When my family moved into our home in an all-white neighborhood in suburban New York in December 1967, at the height of the black-power movement and the Rev. Martin Luther King Jr.’s civil-rights marches, integration did not — at all — mean assimilation. So my small Afro, the three African dashiki-style shirts that I wore to school every other week, and the Southern-style deep-fried chicken and watermelon slices that my Southern-born mother placed lovingly in my school lunchbox all elicited surprise and questions from the white kids who regarded me suspiciously as they walked to school or sat with me in the cafeteria. After all, in the 1960s, it was an “event” — and generally not a trouble-free one — when a black family integrated a white neighborhood. Our welcome was nothing like the comically naive portrayal carried off by Sidney Poitier and his white fiancee’s liberal family members in the film “Guess Who’s Coming to Dinner,” which had opened the very month that we moved in.


It wasn’t about awkward pauses, lingering stares and subtle attempts of “throwing shade” our way. It was often blatant and sometimes ugly. Brokers openly refused to show houses to my parents in any of the neighborhoods that we requested, and once we found a house in the New York Times Sunday classifieds, the seller demanded a price almost 25 percent higher than listed in the paper. (My parents paid it.) A day after Mom and Dad signed the contract, a small band of neighbors circulated a petition that outlined their desire to preemptively buy the house from the seller to circumvent its sale to us. My parents were so uncertain of this new racial adventure that they held onto our prior house for another four years — renting it on a year-to-year lease — “just in case,” as my mother always warned, with trepidation on her tongue." [More]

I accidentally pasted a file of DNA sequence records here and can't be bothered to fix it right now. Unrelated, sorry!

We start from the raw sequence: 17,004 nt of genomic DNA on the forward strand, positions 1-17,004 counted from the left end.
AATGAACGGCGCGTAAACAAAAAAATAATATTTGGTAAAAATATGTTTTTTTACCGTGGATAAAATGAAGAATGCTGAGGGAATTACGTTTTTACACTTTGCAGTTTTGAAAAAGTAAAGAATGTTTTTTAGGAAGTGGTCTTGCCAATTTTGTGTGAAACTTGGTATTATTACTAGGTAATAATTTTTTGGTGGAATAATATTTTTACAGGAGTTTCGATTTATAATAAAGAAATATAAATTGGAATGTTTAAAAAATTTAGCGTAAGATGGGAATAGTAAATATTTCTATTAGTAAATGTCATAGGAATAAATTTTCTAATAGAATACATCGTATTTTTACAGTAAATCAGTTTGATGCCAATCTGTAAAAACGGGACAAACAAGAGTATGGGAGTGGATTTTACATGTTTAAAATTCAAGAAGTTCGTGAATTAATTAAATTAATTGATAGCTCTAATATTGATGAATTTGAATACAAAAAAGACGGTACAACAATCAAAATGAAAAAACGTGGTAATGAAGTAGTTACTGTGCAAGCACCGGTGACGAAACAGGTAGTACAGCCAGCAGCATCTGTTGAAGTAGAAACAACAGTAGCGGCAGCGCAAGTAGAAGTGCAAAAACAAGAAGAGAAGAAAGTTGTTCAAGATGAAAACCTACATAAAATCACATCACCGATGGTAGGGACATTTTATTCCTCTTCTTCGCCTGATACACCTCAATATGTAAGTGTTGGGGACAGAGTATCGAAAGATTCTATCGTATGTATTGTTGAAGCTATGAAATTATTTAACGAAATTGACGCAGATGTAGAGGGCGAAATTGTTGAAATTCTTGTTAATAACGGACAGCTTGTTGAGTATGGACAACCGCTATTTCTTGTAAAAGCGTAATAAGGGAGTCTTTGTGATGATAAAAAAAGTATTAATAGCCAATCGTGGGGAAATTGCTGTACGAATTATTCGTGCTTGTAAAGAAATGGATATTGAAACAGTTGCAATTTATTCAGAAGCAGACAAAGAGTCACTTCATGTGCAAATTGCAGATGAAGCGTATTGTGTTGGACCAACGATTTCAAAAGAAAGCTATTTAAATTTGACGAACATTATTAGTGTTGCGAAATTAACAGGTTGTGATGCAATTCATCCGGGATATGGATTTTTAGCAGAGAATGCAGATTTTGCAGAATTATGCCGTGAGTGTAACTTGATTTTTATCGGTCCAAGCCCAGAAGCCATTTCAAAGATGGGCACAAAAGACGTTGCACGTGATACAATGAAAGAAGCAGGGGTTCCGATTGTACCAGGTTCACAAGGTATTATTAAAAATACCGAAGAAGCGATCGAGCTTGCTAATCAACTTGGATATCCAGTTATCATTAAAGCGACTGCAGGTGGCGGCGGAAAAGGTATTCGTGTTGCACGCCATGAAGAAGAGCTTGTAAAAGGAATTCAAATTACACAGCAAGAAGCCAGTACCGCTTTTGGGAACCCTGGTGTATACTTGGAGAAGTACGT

My friend, like the author, did all the right things to achieve the "American dream". She and her husband are also raising their children in a very lily white environment.


Unlike the author, though, she has no illusions about the alleged "post racial" world that we live in.


None of her children, she assured me, would be as traumatized at being called the n-word by some random white dude in a car. 


"My son rambled on, describing the car and the men, asking questions that I couldn’t completely answer. One very clear and cogent query was why, in Connecticut in 2014, grown men would target a student who wasn’t bothering them to harass in broad daylight. The men intended to be menacing.


“They got so close — like they were trying to ask directions. … They were definitely trying to scare me,” he said.


“Are you okay?” I interrupted. “Are you —”


“Yeah,” he continued anxiously. “I’m okay. I guess. …"


Sorry kid, your daddy should have prepared you.




The picture above is of the author and his family courtesy of the Washington Post.  


h/t TL Esq.